Ernst & Young LLP (United States), Asia Pacific Business Group, New York

Ernst & Young LLP (United States), Asia Pacific Business Group, Chicago

Published by NTD’s Tax Technical Knowledge Services group; Carolyn Wright, legal editor



1 A beneficial owner who is a resident of the other Contracting Party and holds directly at least 10% of the capital of the company paying the dividends would be subject to tax at 10% of the gross amount of the dividends. In all other cases, the person would be subject to tax at 15% of the gross amount of the dividends.

2 Exempt if the interest is paid to the HKSAR Government, Hong Kong Monetary Authority, the Exchange Fund or any entity wholly or mainly owned by the HKSAR Government as may be agreed from time to time between the competent authorities of the Contracting Parties. It is also exempt if the interest is paid to the Bangladesh Government, the Bangladesh Bank, the Investment Corporation of Bangladesh or any entity wholly owned by the Bangladesh Government as may be agreed from time to time between the competent authorities of the Contracting Parties.

3 Gains derived by a Hong Kong resident from the alienation of shares of a company in Bangladesh deriving more than 50% of its asset value directly or indirectly from immovable property situated in Bangladesh would be subject to tax in Bangladesh.

4 Under Hong Kong's domestic law, the amount of a tax credit is limited to the Hong Kong profits tax payable in respect of the same income.


The information contained herein is general in nature and is not intended, and should not be construed, as legal, accounting or tax advice or opinion provided by Ernst & Young LLP to the reader. The reader also is cautioned that this material may not be applicable to, or suitable for, the reader's specific circumstances or needs, and may require consideration of non-tax and other tax factors if any action is to be contemplated. The reader should contact his or her Ernst & Young LLP or other tax professional prior to taking any action based upon this information. Ernst & Young LLP assumes no obligation to inform the reader of any changes in tax laws or other factors that could affect the information contained herein.


Copyright © 2024, Ernst & Young LLP.


All rights reserved. No part of this document may be reproduced, retransmitted or otherwise redistributed in any form or by any means, electronic or mechanical, including by photocopying, facsimile transmission, recording, rekeying, or using any information storage and retrieval system, without written permission from Ernst & Young LLP.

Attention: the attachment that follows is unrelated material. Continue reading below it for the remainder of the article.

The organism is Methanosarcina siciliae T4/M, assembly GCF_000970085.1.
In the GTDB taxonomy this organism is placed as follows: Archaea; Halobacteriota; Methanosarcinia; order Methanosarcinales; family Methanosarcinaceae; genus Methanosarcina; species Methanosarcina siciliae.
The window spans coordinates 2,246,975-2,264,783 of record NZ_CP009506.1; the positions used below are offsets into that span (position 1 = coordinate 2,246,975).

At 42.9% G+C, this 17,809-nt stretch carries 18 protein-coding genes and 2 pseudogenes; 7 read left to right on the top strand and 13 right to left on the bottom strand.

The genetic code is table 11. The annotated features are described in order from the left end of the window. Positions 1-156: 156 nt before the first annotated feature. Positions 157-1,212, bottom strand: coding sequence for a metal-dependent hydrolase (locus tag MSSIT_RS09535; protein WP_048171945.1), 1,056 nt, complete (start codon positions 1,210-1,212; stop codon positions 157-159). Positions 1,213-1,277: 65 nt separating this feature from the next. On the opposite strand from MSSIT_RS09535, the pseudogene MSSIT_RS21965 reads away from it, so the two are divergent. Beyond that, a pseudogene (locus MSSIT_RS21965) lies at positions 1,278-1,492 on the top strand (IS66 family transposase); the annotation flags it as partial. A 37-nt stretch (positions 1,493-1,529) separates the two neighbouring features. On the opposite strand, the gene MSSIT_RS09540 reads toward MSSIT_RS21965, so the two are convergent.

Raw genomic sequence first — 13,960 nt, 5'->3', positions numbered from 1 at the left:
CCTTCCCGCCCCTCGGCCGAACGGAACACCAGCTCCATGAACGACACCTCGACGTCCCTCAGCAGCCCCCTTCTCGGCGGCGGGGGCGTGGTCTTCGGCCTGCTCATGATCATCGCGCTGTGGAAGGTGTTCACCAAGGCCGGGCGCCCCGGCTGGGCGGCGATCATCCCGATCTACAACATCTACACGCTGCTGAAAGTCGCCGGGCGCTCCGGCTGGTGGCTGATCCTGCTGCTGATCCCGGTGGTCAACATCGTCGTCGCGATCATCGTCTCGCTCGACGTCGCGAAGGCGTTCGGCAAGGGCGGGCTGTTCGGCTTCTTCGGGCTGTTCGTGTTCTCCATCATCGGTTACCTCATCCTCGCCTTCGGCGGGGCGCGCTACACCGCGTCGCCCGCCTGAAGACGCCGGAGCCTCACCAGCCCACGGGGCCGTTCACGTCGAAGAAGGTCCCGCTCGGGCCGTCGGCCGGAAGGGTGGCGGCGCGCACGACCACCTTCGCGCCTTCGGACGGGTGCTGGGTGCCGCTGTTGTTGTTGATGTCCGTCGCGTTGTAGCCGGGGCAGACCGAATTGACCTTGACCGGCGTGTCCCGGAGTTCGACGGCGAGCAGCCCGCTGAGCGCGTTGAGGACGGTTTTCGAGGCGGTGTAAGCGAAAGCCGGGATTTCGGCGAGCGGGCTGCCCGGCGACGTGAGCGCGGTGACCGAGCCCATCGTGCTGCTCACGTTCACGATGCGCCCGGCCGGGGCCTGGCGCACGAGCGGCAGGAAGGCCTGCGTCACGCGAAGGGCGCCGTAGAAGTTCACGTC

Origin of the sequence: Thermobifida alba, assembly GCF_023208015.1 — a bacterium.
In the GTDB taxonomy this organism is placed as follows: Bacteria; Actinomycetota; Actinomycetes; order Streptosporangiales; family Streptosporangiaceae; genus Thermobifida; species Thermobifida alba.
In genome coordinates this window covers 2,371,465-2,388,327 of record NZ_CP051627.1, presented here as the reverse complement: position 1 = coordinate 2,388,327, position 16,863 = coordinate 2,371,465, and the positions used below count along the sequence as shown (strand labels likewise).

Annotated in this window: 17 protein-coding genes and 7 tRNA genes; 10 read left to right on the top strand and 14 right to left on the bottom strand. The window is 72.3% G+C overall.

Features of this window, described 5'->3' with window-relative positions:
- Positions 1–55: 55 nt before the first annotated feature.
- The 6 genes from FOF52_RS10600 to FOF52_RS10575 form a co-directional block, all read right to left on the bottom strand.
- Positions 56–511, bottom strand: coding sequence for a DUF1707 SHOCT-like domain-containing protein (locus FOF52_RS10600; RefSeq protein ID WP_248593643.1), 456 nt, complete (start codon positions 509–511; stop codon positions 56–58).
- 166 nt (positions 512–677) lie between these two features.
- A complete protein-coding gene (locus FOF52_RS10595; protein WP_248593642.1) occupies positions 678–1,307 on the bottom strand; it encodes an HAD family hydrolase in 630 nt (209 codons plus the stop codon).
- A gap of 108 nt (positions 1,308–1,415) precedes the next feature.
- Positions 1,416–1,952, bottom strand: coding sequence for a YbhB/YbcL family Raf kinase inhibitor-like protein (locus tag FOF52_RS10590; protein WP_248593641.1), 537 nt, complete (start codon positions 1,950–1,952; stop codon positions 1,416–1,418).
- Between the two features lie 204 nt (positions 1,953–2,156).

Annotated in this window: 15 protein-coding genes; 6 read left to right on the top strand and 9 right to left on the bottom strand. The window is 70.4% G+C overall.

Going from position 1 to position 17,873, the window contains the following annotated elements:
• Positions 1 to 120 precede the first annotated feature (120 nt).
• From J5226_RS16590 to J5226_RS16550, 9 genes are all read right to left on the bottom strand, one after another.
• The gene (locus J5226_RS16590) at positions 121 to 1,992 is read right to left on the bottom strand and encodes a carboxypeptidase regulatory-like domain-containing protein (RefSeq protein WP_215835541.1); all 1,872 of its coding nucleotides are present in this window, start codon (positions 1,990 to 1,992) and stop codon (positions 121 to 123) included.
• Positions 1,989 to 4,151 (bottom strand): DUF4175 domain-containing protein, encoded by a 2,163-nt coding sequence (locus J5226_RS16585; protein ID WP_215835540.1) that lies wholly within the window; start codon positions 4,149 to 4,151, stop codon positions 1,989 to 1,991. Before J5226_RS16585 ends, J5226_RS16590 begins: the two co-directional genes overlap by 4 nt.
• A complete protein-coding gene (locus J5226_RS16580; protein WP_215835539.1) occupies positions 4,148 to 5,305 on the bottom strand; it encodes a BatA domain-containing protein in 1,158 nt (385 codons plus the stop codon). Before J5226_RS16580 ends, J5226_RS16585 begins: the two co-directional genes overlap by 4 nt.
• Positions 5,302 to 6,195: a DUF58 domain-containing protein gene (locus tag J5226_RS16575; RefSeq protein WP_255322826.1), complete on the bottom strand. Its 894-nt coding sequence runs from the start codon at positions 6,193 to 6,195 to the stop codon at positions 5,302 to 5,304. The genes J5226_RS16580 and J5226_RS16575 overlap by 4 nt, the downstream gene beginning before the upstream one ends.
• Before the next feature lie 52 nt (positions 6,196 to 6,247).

Any U.S. tax advice contained herein was not intended or written to be used, and cannot be used, by the recipient for the purpose of avoiding penalties that may be imposed under the Internal Revenue Code or applicable state or local tax law provisions.


"EY" refers to the global organisation, and may refer to one or more, of the member firms of Ernst & Young Global Limited, each of which is a separate legal entity. Ernst & Young Global Limited, a UK company limited by guarantee, does not provide services to clients.


Privacy  |  Cookies  |  BCR  |  Legal  |  Global Code of Conduct Opt out of all email from EY Global Limited.


Cookie Settings

This site uses cookies to provide you with a personalized browsing experience and allows us to understand more about you. More information on the cookies we use can be found here. By clicking 'Yes, I accept' you agree and consent to our use of cookies. More information on what these cookies are and how we use them, including how you can manage them, is outlined in our Privacy Notice. Please note that your decision to decline the use of cookies is limited to this site only, and not in relation to other EY sites or Please refer to the privacy notice/policy on these sites for more information.

Yes, I accept         Find out more